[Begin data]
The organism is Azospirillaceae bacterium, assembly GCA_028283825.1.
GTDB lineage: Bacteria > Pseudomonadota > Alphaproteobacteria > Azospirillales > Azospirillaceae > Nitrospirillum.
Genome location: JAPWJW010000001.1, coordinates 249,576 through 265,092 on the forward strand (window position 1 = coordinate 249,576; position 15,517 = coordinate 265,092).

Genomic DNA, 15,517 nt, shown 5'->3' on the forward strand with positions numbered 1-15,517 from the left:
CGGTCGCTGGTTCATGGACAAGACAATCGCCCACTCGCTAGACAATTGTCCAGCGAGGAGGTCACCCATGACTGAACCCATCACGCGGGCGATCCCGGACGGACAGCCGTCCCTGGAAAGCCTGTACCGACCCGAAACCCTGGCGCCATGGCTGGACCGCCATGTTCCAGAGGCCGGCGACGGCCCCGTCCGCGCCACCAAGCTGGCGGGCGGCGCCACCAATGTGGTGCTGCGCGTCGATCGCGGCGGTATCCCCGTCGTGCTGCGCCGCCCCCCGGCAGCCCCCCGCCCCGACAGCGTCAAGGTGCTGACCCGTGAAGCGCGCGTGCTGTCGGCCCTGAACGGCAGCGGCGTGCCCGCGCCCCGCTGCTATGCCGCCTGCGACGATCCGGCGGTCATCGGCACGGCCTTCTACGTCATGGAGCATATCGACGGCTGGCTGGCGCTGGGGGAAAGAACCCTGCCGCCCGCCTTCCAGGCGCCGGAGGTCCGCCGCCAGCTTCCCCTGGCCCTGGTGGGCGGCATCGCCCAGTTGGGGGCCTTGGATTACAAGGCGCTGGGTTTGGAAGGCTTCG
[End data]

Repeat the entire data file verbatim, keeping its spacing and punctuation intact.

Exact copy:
The organism is Azospirillaceae bacterium, assembly GCA_028283825.1.
GTDB lineage: Bacteria > Pseudomonadota > Alphaproteobacteria > Azospirillales > Azospirillaceae > Nitrospirillum.
Genome location: JAPWJW010000001.1, coordinates 249,576 through 265,092 on the forward strand (window position 1 = coordinate 249,576; position 15,517 = coordinate 265,092).

Genomic DNA, 15,517 nt, shown 5'->3' on the forward strand with positions numbered 1-15,517 from the left:
CGGTCGCTGGTTCATGGACAAGACAATCGCCCACTCGCTAGACAATTGTCCAGCGAGGAGGTCACCCATGACTGAACCCATCACGCGGGCGATCCCGGACGGACAGCCGTCCCTGGAAAGCCTGTACCGACCCGAAACCCTGGCGCCATGGCTGGACCGCCATGTTCCAGAGGCCGGCGACGGCCCCGTCCGCGCCACCAAGCTGGCGGGCGGCGCCACCAATGTGGTGCTGCGCGTCGATCGCGGCGGTATCCCCGTCGTGCTGCGCCGCCCCCCGGCAGCCCCCCGCCCCGACAGCGTCAAGGTGCTGACCCGTGAAGCGCGCGTGCTGTCGGCCCTGAACGGCAGCGGCGTGCCCGCGCCCCGCTGCTATGCCGCCTGCGACGATCCGGCGGTCATCGGCACGGCCTTCTACGTCATGGAGCATATCGACGGCTGGCTGGCGCTGGGGGAAAGAACCCTGCCGCCCGCCTTCCAGGCGCCGGAGGTCCGCCGCCAGCTTCCCCTGGCCCTGGTGGGCGGCATCGCCCAGTTGGGGGCCTTGGATTACAAGGCGCTGGGTTTGGAAGGCTTCG